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It's not an understatement to say that Chris Moneymaker successfully pulling off an all-in bluff against Sammy Farha heads-up at the 2003 WSOP Main Event is the most important hand in the history of poker. Today Moneymaker was back at the WSOP Main Event and he looked all the way back to the hand that changed his life, and the poker world, forever. In the latest Best Poker Moments, Moneymaker walks us through the epic hand from his point of view, breaking down exactly how he was able to pull off the bluff that inspired countless poker players around the world. Moneymaker pulled off the bluff, won the tournament, and the rest is history. His victory at the 2003 World Series of Poker is credited with sparking poker's boom in popularity, without which you'd almost certainly not be watching this video right now. So watch the video and get an inside look at poker's biggest televised bluff.
You couldn't script a movie and make it any better than what we did in real life situation.
So, 2003 World Series of Poker. Sammy Farha and me are heads-up. Given the fact he had so much more experience than me, I really felt like he wanted to keep it small-ball and really grind me down. So my plan going into heads-up was really to play bigger pots and to put the pressure back on him because I know the pressure of him losing to me, not so much the money but the pressure of losing to me the amateur, was something he didn't want to do.
Going into the heads-up I knew that if I put a lot of pressure on him he'd only call with really premium hands. We got into the hand. I was on the button and heads-up we were pretty deep. I had about a two-to-one chip lead and I opened with the K-7 and he defends with the Q-9 which were both pretty standard plays even back then.
The flop came nine-high and it went check-check. The turn, I ended up turning a flush and a straight draw. He led for 300,000 and at this point I really felt like he wasn't overly strong. I really felt like I could take it away on the turn when I raised it up to 800,000. I didn't think he had a flush. I didn't think he had a made straight already.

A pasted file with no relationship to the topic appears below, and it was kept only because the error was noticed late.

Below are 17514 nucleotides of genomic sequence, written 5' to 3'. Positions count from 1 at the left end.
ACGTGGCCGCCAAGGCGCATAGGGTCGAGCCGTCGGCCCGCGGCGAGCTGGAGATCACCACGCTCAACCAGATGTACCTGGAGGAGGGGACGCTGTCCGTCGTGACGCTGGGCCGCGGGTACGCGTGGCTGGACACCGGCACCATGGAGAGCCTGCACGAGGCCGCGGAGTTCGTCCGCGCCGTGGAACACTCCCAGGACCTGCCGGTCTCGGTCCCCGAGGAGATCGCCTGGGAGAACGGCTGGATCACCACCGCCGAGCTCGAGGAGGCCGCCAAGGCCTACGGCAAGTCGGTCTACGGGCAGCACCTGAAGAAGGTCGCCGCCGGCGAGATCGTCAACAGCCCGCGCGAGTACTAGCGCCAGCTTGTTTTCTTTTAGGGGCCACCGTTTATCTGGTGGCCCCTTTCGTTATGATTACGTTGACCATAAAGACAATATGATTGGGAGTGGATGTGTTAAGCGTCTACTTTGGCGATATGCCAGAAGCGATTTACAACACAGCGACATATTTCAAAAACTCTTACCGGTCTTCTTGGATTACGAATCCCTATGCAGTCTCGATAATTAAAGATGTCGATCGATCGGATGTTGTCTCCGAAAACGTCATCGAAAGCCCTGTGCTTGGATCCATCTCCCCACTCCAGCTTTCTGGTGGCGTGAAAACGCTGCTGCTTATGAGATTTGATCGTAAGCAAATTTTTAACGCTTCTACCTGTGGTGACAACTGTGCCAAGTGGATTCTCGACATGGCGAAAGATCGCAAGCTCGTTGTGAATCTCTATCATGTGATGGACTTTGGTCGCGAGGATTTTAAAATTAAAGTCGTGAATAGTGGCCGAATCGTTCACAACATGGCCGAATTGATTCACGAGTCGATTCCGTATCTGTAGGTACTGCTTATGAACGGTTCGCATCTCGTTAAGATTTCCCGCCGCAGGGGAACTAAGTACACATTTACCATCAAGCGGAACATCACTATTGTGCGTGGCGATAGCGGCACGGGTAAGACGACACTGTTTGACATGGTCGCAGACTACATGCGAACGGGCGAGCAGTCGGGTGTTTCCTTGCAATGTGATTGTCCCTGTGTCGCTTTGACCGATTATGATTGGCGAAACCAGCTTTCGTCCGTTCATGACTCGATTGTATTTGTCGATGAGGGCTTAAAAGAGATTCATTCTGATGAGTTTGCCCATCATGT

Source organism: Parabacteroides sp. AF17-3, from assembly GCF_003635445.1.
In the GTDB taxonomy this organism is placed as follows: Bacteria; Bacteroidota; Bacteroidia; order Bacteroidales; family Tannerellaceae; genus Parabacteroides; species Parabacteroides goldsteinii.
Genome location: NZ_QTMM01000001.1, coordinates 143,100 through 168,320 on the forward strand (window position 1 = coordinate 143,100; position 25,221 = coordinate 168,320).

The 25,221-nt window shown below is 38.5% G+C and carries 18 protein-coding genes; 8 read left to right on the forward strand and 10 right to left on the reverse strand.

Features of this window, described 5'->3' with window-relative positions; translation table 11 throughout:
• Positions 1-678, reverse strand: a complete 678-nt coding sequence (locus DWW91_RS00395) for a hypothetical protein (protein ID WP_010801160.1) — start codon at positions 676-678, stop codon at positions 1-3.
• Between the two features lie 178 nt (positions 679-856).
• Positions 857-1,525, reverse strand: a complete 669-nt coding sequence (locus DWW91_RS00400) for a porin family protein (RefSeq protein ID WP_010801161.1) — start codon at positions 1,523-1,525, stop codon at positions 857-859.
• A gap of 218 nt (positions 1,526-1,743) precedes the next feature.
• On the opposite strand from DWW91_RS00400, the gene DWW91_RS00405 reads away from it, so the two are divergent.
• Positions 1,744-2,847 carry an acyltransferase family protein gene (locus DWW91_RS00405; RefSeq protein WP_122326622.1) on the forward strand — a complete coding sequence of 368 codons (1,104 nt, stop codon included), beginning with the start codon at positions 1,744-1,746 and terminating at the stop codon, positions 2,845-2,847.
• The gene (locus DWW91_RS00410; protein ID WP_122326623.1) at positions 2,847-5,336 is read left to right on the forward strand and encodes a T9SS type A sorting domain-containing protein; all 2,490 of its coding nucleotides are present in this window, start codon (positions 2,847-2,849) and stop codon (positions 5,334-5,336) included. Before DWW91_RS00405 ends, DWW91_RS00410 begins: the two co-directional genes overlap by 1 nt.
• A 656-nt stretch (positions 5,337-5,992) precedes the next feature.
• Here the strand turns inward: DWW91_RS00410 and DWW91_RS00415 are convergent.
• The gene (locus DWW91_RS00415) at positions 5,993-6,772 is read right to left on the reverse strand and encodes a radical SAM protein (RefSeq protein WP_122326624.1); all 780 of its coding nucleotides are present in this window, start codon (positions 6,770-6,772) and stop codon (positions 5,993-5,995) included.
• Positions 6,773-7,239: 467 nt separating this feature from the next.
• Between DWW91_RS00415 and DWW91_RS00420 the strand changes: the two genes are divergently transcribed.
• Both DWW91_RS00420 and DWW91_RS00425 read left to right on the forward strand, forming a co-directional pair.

I made it 800,000 and he basically beat me into the pot. In doing so I pretty much had a good range of hands he was on. I knew pretty confidently he didn't have a straight or a flush yet. So I had a plan going to the river. If I hit my flush, which was actually the second nuts, I was going to check because I really thought he had the ace of spades. If he shoved I would have been lost but I'm sure I'm calling. I knew he didn't want to call off with just a pair which is what he had. I knew he wasn't overly strong so when the river bricked, of course that's not what you want to see, I would have much rather have hit the straight. But he checked and I moved all-in, putting his tournament life on the line.
Announcer: Chris Moneymaker going all-in with nothing. A stunning play from Moneymaker who missed his draws and has nothing and has now put Sam Farha all-in. He would have to put all his chips in and if he lost this pot he would be out of the tournament.
Every time someone talked to him at the final table he basically snap-called so I just sat there and imagined I was on the beach and not even respond to him or think he was there. Announcer: He is not going to do it. Chris Moneymaker bluffs Sam Farha out of a big stack of money.
That was the bluff of the century. That's what got people inspired into playing, seeing the amateur pull off a bluff against a seasoned pro.
Obviously I'm very fortunate and I got a great life because of it. Just that one moment in time and it changes your life. You never know what's going to happen.
Put yourself in spots to get lucky. Put yourself in spots to do well and if you continue to do that you just have to hit it one time. And that one time can set you up.